Opposing theories

His new theories placed him into opposition with the then-popular Neptunist theories of Abraham Gottlob Werner, that all rocks had precipitated out of a single enormous flood. Hutton proposed that the interior of the Earth was hot, and that this heat was the engine which drove the creation of new rock: land was eroded by air and water and deposited as layers in the sea; heat then consolidated the sediment into stone, and uplifted it into new lands. This theory was dubbed "Plutonist" in contrast to the flood-oriented theory.

As well as combating the Neptunists, he also opened up the concept of deep time for scientific purposes, in opposition to Catastrophism. Rather than accepting that the earth was no more than a few thousand years old, he maintained that the Earth must be much older, with a history extending indefinitely into the distant past.[22] His main line of argument was that the tremendous displacements and changes he was seeing did not happen in a short period of time by means of catastrophe, but that processes still happening on the Earth in the present day had caused them. As these processes were very gradual, the Earth needed to be ancient, to allow time for the changes. Before long, scientific inquiries provoked by his claims had pushed back the age of the earth into the millions of years – still too short when compared with the accepted 4.6 billion year age in the 21st century, but a distinct improvement.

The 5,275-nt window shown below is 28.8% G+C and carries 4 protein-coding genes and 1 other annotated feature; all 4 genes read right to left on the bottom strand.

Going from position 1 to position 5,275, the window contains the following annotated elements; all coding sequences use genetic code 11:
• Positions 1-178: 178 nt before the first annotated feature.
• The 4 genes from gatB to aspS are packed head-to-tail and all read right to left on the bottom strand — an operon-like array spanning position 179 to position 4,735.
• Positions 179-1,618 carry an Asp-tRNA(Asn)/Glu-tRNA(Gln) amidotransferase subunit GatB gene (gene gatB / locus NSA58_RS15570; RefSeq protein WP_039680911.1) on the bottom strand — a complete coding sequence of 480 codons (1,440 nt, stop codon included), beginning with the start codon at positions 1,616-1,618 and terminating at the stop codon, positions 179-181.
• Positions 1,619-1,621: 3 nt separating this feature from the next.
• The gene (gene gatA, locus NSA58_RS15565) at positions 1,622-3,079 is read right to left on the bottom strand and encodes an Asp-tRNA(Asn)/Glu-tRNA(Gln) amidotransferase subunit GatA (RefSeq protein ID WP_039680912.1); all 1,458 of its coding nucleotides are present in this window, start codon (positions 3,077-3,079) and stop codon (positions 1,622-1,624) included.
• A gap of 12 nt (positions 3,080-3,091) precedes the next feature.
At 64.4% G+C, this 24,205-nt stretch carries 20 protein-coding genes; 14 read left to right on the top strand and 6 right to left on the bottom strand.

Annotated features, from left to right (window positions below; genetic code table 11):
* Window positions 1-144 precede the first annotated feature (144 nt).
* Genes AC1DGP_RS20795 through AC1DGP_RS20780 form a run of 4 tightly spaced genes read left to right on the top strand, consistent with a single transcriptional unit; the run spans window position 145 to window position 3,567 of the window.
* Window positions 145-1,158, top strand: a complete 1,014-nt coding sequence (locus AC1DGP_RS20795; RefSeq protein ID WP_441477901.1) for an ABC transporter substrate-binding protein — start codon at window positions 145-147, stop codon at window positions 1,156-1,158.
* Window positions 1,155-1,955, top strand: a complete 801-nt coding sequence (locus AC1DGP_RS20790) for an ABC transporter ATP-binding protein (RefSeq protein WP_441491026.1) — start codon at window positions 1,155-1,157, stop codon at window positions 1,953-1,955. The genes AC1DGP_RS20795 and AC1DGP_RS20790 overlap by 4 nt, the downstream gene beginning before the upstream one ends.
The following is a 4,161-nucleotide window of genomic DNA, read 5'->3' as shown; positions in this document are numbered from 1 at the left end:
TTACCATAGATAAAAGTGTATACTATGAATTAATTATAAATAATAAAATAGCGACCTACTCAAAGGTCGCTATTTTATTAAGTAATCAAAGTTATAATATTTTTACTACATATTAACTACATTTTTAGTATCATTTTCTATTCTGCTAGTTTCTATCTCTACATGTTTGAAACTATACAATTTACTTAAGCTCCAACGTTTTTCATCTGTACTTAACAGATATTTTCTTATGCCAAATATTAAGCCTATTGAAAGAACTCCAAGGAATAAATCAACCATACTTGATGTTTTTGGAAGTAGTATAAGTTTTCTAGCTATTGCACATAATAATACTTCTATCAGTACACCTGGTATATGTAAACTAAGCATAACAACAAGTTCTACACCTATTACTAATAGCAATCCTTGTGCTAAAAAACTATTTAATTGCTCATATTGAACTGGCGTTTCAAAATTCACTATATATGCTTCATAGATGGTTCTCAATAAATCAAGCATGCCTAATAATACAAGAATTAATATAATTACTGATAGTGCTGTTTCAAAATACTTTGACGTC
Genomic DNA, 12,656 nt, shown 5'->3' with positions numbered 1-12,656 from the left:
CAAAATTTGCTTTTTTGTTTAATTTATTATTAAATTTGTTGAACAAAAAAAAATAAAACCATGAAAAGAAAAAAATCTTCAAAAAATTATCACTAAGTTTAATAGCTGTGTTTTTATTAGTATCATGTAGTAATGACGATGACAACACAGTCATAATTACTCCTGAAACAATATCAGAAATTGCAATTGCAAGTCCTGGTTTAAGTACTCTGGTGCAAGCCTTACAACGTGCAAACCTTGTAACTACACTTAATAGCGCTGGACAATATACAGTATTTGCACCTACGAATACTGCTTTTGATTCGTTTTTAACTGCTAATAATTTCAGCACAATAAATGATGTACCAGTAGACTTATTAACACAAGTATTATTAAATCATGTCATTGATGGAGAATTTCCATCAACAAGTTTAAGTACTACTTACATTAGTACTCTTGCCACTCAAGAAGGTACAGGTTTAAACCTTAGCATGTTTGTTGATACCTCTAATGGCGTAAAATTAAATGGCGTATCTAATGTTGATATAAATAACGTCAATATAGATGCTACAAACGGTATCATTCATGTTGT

Acceptance of geological theories

It has been claimed that the prose of Principles of Knowledge was so obscure that it also impeded the acceptance of Hutton's geological theories.[40] Restatements of his geological ideas (though not his thoughts on evolution) by John Playfair in 1802 and then Charles Lyell in the 1830s popularised the concept of an infinitely repeating cycle, though Lyell tended to dismiss Hutton's views as giving too much credence to catastrophic changes.